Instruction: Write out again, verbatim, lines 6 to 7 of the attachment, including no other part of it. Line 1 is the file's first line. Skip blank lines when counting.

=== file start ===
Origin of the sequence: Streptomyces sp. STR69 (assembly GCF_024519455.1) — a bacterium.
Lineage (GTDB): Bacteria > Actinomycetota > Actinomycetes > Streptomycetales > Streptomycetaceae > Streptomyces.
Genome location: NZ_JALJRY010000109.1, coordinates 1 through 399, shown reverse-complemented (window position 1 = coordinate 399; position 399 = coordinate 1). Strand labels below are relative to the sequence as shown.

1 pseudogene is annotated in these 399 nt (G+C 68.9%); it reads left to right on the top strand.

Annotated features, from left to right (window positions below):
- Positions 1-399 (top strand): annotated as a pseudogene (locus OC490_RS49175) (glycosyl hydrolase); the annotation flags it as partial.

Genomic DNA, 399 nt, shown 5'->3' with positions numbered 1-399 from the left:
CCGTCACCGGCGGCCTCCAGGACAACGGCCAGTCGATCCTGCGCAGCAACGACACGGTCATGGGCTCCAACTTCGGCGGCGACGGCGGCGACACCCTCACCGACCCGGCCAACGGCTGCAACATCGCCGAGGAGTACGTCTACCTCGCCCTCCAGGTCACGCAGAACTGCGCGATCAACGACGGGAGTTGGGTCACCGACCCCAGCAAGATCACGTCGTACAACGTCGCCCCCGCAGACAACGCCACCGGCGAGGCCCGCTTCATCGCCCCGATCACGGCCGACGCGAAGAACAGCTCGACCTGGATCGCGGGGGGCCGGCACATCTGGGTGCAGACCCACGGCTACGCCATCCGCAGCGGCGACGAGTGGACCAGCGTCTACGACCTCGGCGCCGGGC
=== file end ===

- Positions 1-399 (top strand): annotated as a pseudogene (locus OC490_RS49175) (glycosyl hydrolase); the annotation flags it as partial.

Genomic DNA, 399 nt, shown 5'->3' with positions numbered 1-399 from the left: